Frequently Asked Questions
What is zoning and how do I know what my property is zoned?
Zoning is utilized to preserve the health, safety, quality of life and economic sustainability of a community. Each parcel in the city has a zoning designation that describes how it is to be used and developed.
What is a plat?
Prior to development, a property is required to be platted to establish adequate water, sewer, drainage, access and parcel size. While the city has some plats in its archives, the Dallas County Clerk’s Office and the Ellis County Clerk’s Office are the official repositories for all plats. The city strongly encourages property buyers to ascertain the platting status of a property prior to purchasing it. You may contact one of our staff members for assistance.
What is a site plan?
A site plan shows the existing and/or proposed layout of property including structures, pavement, patios, lawns and landscaping.
What is a CUP?
CUP is an acronym for Conditional Use Permit. A CUP is required for certain uses in zoning districts to determine if a location is appropriate for a specific use given the general land use intensities and categories in the vicinity with consideration given to the city as a whole. Additional buffers and other site design components to mitigate potential impacts may be required.
How do I submit an application to rezone property, for a site plan, for a plat, or for a conditional use permit?
Applications and deadlines are available at Development Applications & Review. As a result of House Bill 3167, we are adjusting all our development processes to better serve you. In the future, this site will contain comprehensive instructions from rezoning property to obtaining a certificate of occupancy.
How do I find out more information about an upcoming public hearing?
Notices of public hearings for applications that have been scheduled are listed on Public Hearings. A staff report describing the request will be available when the agenda is posted. If you need additional information prior to that time, please contact one of our staff members for assistance and we will share with you the information that we have available.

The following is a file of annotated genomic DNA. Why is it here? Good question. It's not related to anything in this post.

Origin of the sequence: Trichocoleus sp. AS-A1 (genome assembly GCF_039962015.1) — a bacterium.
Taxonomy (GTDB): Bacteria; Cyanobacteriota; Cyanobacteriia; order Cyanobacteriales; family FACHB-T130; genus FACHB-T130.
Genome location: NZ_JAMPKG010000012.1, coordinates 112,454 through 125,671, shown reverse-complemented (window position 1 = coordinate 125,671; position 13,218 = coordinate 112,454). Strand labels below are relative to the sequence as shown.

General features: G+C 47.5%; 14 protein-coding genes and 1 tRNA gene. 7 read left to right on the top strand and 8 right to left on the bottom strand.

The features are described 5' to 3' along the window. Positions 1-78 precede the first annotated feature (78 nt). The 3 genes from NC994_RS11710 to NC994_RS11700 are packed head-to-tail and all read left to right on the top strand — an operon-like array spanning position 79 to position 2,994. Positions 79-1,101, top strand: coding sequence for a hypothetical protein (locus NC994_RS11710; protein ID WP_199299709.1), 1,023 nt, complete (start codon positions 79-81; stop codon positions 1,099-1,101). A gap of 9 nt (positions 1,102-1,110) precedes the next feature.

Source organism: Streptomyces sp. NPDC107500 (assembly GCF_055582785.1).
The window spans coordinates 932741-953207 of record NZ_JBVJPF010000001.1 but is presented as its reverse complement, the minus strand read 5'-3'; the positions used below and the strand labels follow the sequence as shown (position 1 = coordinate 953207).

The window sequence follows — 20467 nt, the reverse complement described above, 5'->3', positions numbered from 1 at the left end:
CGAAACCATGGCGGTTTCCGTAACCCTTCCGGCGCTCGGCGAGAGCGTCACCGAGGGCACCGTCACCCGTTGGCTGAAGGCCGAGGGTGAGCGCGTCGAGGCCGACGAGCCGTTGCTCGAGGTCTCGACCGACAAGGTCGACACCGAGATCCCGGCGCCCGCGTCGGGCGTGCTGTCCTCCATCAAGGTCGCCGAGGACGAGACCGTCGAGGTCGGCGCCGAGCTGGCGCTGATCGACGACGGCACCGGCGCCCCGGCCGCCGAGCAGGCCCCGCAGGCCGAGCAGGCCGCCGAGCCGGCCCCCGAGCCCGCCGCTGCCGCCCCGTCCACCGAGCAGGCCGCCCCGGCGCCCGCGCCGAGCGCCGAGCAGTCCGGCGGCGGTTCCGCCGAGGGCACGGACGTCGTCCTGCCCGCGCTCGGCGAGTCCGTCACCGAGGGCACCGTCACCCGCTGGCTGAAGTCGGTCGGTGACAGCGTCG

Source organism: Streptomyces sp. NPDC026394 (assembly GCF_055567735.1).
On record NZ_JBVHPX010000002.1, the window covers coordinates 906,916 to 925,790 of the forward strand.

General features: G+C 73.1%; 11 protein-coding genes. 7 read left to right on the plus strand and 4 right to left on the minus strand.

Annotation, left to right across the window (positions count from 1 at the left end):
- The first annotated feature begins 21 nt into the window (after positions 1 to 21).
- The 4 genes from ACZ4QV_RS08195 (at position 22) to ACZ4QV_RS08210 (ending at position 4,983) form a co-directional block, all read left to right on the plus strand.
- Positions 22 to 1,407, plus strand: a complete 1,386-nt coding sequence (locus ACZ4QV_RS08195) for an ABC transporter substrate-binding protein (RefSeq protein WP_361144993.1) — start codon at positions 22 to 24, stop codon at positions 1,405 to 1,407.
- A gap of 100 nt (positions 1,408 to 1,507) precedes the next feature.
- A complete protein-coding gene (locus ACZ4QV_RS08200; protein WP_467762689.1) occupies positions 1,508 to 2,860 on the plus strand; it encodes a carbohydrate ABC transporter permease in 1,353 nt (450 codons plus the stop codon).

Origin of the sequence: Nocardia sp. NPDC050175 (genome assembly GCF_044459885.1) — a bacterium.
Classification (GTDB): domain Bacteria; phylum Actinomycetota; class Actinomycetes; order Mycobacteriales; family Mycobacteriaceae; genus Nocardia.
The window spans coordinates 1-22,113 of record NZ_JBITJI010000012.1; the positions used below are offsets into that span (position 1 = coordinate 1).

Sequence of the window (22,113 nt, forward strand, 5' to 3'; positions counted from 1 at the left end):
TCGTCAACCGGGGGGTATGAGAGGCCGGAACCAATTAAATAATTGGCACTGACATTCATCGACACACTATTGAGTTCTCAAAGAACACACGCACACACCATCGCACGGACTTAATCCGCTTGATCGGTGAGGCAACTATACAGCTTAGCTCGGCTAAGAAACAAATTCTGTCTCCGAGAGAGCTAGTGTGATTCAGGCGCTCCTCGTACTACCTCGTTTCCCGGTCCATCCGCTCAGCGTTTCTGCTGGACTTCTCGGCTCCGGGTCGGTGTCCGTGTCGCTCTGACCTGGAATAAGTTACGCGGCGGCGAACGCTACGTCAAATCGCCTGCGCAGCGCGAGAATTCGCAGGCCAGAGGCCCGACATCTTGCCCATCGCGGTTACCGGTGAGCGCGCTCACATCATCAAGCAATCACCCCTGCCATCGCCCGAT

How can I stop a property from being developed?
In Texas, property owners have a right to develop their property consistent with how it is zoned. Texas municipalities adopt development regulations to mitigate potentially undesirable impacts. However, state laws have lessened our sovereignty in areas such as building materials and tree preservation.
How do I know if a property is "grandfathered"?
Nonconforming is often referred to as "grandfathered". Nonconforming means that when existing conditions on a property were created, they were in legal compliance with the codes existing at the time. There are various conditions that can be nonconforming on a property including, but not limited to lot size, setbacks, building configuration, and land use.
What information is available to the public?
We are happy to provide you with any information that we knowingly have in our possession except for certain economic development details and personnel-related issues protected by law. However, please be aware that some information may require an official open records request due to potential legal implications, time involved to locate the information, or multiple parties being in possession of the information. Additionally, some documents may only be viewed on site due to copyright laws or fragility.